Web Winners |

Posted: August 05, 2007

If computer mishaps, data disasters, or a strange sense of losing control of technology get you down, these Web sites offer some advice for avoiding trouble, places to get help, and cautionary tales to keep us from giving in to computer anxiety.

Be prepared. The scouting motto is applied here as one tip for avoiding computer stress. Being prepared, we discovered, means "learning the nuts and bolts of how your systems work by reading the manuals and perhaps a book or two on computers." On the other hand, there are reasons that most of us don't have computer-science degrees.



Remote help. Call in the geeks for emergency help, right over the Internet. A number of these services have cropped up. You give them a call, they take remote control of your computer, and - in the best-case scenario - they fix it. Support.com, for example, charges $39 to $99 for onetime fixes. Its price list also includes such items as MP3-player training and setup ($39), virus and spyware removal ($79), and a Windows Vista upgrade assessment to figure out if your computer can handle the new Microsoft operating system ($39).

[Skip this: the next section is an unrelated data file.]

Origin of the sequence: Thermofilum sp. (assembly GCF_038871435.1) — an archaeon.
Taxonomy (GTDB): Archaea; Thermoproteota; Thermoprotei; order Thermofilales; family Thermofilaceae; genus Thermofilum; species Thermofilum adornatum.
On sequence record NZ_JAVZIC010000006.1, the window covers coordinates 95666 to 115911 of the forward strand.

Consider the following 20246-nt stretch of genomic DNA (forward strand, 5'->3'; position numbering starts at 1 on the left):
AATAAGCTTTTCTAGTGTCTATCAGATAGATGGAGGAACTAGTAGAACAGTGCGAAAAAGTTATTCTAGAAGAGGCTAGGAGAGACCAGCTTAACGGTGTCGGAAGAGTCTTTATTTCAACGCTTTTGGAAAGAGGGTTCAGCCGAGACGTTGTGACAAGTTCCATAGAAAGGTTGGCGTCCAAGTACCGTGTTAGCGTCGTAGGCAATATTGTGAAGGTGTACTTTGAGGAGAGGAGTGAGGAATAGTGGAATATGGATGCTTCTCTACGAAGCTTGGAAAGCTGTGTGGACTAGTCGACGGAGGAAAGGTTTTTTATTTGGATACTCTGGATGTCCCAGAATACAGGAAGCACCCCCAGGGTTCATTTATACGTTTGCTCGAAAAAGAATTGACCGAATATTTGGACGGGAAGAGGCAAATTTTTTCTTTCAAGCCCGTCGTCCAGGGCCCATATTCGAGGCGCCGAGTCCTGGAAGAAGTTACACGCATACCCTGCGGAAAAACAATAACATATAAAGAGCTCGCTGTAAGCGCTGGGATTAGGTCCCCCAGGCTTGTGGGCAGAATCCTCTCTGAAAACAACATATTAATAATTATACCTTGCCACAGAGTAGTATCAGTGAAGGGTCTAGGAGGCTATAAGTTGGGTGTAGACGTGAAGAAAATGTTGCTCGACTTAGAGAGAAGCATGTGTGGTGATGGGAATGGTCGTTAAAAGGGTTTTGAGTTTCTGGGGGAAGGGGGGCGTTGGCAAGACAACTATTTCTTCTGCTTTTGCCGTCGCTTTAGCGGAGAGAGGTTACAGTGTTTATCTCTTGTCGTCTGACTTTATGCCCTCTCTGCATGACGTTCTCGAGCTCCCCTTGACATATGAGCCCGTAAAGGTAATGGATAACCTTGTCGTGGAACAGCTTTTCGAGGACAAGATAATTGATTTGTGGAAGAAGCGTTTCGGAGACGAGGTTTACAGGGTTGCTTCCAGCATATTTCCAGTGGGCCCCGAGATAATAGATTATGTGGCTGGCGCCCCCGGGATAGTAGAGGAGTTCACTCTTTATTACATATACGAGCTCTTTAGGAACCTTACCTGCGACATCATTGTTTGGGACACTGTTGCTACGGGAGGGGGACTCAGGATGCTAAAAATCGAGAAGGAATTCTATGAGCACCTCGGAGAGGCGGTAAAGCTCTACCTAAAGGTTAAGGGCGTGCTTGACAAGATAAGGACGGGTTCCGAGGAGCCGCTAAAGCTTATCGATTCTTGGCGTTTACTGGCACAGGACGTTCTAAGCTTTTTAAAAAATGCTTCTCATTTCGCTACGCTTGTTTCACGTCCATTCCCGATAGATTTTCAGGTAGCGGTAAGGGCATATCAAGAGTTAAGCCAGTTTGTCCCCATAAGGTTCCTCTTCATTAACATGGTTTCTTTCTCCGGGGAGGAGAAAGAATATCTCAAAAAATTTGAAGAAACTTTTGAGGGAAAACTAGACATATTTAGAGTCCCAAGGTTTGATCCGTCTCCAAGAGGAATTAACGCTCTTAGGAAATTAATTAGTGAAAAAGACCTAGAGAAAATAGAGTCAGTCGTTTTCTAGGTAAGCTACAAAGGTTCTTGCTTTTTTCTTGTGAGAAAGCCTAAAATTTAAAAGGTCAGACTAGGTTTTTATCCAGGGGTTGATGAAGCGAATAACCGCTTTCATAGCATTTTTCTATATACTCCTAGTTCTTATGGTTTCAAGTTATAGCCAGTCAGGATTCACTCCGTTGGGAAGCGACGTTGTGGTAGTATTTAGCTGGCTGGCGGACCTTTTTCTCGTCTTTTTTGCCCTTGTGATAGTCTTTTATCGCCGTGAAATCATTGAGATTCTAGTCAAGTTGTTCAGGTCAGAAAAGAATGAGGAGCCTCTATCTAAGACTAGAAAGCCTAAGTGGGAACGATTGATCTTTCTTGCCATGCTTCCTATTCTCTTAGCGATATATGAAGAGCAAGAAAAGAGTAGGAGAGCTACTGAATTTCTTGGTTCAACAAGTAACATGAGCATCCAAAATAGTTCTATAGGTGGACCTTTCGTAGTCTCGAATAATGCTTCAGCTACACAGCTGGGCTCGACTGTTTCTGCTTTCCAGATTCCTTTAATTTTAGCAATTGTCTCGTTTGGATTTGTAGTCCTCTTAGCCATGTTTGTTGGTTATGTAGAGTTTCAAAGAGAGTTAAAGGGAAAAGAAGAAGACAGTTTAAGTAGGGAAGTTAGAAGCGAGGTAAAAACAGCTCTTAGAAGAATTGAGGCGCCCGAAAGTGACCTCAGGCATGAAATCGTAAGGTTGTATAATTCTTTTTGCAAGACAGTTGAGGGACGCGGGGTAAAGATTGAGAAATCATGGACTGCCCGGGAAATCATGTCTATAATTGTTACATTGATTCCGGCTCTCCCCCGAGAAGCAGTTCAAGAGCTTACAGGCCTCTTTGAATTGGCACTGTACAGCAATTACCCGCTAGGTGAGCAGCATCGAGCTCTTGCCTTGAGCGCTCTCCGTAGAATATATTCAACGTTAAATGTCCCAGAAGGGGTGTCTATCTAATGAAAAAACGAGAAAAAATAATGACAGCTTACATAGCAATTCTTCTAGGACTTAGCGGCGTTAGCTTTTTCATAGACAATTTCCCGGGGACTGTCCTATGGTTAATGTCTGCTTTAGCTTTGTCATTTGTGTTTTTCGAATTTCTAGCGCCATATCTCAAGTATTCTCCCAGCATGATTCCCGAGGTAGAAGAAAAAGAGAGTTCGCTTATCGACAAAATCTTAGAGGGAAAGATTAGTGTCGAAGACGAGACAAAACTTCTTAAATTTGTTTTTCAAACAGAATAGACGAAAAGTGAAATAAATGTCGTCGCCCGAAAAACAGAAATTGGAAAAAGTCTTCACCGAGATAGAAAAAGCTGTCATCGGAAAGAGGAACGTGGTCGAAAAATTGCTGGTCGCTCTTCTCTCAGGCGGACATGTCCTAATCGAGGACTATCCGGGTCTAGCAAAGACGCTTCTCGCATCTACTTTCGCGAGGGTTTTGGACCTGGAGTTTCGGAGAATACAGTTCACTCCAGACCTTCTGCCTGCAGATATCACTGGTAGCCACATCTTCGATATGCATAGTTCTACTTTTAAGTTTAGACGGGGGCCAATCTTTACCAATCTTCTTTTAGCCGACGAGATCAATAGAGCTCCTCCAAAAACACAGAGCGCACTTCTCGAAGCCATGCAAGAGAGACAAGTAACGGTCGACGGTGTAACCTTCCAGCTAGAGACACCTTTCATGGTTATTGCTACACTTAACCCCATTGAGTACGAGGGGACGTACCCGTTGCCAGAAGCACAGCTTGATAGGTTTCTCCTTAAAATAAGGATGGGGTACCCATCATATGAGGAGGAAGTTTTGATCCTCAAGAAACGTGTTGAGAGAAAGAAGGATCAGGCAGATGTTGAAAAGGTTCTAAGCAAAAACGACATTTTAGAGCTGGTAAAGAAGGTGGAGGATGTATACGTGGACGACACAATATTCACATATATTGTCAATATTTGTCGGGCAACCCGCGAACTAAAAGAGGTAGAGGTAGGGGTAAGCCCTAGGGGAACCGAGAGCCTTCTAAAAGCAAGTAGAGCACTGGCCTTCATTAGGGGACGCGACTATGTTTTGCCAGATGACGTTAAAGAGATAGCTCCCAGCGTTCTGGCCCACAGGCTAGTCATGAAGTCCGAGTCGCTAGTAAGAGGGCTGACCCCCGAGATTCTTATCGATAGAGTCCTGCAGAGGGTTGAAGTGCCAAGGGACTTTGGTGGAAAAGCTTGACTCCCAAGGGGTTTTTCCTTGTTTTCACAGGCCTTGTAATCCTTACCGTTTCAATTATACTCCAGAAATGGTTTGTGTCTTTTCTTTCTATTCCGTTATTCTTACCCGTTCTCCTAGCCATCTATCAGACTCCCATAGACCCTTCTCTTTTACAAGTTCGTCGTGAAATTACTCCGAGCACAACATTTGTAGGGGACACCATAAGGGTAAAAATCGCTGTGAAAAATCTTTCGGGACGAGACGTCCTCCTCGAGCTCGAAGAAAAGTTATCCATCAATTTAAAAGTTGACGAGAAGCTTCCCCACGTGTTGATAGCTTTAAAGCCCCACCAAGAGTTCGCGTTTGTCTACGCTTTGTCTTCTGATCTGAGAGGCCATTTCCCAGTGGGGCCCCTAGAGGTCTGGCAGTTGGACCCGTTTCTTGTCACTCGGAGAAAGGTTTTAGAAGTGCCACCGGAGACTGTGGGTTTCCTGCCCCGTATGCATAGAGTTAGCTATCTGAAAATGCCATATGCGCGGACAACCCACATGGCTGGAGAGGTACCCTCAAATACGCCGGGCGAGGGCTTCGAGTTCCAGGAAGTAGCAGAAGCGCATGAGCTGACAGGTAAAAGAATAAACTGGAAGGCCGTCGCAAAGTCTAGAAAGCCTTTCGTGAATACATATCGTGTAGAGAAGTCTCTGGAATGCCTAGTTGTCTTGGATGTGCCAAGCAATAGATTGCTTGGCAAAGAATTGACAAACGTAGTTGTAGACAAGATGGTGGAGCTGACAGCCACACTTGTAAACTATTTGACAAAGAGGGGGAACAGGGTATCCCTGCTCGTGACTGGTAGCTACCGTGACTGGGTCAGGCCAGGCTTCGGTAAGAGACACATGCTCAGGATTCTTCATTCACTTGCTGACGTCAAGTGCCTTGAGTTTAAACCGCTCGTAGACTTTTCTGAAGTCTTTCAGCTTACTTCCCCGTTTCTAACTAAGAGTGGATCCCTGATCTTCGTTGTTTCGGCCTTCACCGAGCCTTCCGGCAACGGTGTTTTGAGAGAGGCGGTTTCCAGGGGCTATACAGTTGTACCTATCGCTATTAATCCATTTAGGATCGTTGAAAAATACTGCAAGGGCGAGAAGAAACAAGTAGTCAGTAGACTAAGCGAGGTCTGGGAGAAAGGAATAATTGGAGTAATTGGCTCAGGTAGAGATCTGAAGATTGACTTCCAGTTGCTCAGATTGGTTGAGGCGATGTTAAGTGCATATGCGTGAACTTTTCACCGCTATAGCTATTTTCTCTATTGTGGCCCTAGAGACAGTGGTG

Recovery tips. This page lists steps businesses should take to be sure they can recover from a "data disaster." Individuals can take some hints here, too. Planning is key, along with backing up your data. Oh, and the site offers free versions of backup and data-recovery software.



Computer anxiety. If computer crashes, network slowdowns and lost work have ever left you wondering what's so great about computers, anyway, then you'll enjoy some of the reading available here. Critics, including Sun Microsystems Inc. cofounder Bill Joy, explore the limits of technology. One of Joy's famous essays, "Why the future doesn't need us," tops the list.

Contact staff writer Reid Kanaley at 215-854-5114 or rkanaley@phillynews.com.

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